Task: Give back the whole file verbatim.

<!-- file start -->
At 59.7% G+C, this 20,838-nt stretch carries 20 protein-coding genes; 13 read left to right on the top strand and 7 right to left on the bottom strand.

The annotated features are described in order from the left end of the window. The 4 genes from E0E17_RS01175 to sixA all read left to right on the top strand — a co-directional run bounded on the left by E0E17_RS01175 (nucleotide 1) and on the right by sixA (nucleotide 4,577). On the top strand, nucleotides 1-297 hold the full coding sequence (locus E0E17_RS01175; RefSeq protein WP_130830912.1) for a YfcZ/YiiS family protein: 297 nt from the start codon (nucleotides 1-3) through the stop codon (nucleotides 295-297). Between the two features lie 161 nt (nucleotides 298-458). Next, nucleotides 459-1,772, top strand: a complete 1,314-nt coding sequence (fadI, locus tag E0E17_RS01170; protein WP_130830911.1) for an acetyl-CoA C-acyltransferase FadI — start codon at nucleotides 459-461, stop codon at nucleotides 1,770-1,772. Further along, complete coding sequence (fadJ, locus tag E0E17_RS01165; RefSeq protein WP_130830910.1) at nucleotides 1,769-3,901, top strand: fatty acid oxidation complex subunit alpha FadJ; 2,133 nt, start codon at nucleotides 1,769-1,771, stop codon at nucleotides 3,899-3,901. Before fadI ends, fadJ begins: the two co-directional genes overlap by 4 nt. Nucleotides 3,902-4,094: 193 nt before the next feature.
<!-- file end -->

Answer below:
At 59.7% G+C, this 20,838-nt stretch carries 20 protein-coding genes; 13 read left to right on the top strand and 7 right to left on the bottom strand.

The annotated features are described in order from the left end of the window. The 4 genes from E0E17_RS01175 to sixA all read left to right on the top strand — a co-directional run bounded on the left by E0E17_RS01175 (nucleotide 1) and on the right by sixA (nucleotide 4,577). On the top strand, nucleotides 1-297 hold the full coding sequence (locus E0E17_RS01175; RefSeq protein WP_130830912.1) for a YfcZ/YiiS family protein: 297 nt from the start codon (nucleotides 1-3) through the stop codon (nucleotides 295-297). Between the two features lie 161 nt (nucleotides 298-458). Next, nucleotides 459-1,772, top strand: a complete 1,314-nt coding sequence (fadI, locus tag E0E17_RS01170; protein WP_130830911.1) for an acetyl-CoA C-acyltransferase FadI — start codon at nucleotides 459-461, stop codon at nucleotides 1,770-1,772. Further along, complete coding sequence (fadJ, locus tag E0E17_RS01165; RefSeq protein WP_130830910.1) at nucleotides 1,769-3,901, top strand: fatty acid oxidation complex subunit alpha FadJ; 2,133 nt, start codon at nucleotides 1,769-1,771, stop codon at nucleotides 3,899-3,901. Before fadI ends, fadJ begins: the two co-directional genes overlap by 4 nt. Nucleotides 3,902-4,094: 193 nt before the next feature.